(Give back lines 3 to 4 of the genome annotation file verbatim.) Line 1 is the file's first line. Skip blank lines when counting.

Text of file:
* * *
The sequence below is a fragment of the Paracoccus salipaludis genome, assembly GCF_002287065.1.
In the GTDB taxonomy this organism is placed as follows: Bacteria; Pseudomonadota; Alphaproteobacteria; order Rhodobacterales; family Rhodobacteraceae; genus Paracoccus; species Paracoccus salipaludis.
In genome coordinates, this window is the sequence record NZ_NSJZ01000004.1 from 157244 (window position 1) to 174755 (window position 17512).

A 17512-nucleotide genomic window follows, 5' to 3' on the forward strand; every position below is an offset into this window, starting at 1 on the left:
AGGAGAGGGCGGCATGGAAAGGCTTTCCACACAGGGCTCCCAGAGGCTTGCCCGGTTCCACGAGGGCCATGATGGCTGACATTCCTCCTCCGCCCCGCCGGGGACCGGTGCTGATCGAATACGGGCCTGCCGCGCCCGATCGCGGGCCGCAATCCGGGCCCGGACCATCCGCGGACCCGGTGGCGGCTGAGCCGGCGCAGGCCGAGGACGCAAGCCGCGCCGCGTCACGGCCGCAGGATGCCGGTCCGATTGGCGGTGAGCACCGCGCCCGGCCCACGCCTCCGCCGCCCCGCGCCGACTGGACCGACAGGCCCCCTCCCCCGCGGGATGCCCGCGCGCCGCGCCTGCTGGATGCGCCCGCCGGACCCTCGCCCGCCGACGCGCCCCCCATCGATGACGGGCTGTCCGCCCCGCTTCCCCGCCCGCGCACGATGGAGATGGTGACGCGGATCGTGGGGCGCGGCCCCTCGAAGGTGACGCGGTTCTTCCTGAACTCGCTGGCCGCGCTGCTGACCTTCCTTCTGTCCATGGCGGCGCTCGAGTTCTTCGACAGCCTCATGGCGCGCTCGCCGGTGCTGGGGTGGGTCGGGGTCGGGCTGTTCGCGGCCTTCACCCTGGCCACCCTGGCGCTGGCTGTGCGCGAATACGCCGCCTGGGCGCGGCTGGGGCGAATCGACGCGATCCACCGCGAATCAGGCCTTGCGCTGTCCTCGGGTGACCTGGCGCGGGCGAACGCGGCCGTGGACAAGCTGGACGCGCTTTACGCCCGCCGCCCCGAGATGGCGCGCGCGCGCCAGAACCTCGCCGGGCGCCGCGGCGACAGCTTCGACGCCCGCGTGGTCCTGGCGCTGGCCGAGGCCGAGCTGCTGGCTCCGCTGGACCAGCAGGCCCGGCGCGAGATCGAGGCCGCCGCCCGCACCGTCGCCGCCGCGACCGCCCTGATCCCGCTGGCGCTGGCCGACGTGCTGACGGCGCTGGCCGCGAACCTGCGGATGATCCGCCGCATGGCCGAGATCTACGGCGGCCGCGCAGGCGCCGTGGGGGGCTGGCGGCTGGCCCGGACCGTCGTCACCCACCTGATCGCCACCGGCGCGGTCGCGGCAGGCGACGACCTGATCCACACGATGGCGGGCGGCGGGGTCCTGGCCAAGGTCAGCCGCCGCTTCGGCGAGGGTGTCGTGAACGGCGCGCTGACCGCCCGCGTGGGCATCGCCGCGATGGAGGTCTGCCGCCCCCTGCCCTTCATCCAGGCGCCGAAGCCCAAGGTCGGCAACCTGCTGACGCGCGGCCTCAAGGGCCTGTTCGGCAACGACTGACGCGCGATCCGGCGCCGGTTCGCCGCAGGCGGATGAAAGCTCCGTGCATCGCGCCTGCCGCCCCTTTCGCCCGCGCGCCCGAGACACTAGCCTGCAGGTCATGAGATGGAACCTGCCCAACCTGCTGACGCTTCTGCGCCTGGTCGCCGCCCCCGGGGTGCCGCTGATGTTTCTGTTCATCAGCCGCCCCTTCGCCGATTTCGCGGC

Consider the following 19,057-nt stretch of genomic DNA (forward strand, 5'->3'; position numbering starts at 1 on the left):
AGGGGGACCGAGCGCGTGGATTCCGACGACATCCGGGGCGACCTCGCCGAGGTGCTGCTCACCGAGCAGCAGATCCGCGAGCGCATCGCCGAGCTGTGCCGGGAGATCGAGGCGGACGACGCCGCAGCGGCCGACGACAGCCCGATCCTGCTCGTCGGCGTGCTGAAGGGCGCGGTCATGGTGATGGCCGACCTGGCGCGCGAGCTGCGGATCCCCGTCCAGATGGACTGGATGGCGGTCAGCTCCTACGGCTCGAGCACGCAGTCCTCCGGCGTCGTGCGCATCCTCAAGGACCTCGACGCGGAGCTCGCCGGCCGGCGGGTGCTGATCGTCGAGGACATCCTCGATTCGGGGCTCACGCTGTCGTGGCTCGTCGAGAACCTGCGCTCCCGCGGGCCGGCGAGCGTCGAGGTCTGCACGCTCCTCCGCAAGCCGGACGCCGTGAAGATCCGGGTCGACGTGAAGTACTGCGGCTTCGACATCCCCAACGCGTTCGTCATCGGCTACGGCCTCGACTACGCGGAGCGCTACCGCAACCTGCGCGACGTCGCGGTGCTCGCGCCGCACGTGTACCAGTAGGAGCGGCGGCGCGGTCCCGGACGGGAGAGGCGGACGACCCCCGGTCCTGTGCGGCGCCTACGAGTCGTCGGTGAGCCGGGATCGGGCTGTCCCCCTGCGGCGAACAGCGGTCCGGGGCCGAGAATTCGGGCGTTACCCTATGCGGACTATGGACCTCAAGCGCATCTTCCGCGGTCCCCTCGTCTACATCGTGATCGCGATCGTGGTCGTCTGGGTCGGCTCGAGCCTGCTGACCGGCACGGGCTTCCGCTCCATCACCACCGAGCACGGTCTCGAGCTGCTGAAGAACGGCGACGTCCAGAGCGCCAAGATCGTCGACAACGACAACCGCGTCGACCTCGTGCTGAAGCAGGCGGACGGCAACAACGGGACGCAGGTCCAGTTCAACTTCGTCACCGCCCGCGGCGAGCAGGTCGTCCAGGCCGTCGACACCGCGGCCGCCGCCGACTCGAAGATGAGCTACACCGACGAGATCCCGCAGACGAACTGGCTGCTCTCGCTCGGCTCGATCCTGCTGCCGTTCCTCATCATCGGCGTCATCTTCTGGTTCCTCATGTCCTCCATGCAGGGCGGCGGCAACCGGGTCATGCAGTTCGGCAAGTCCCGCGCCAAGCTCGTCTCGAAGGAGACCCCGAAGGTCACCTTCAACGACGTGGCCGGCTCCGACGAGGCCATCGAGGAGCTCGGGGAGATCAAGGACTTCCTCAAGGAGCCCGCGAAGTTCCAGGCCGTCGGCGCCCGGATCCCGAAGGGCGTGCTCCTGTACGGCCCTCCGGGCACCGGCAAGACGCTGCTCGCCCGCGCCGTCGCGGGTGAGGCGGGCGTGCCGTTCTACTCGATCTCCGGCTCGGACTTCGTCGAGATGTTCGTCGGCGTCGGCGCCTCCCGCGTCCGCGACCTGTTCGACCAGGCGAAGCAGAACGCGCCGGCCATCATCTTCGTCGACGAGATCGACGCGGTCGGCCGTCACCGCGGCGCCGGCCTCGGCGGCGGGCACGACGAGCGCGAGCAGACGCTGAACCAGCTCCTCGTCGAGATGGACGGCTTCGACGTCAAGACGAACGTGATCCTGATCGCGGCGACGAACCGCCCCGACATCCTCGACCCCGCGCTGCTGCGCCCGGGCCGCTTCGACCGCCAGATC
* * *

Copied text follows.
In genome coordinates, this window is the sequence record NZ_NSJZ01000004.1 from 157244 (window position 1) to 174755 (window position 17512).

A 17512-nucleotide genomic window follows, 5' to 3' on the forward strand; every position below is an offset into this window, starting at 1 on the left: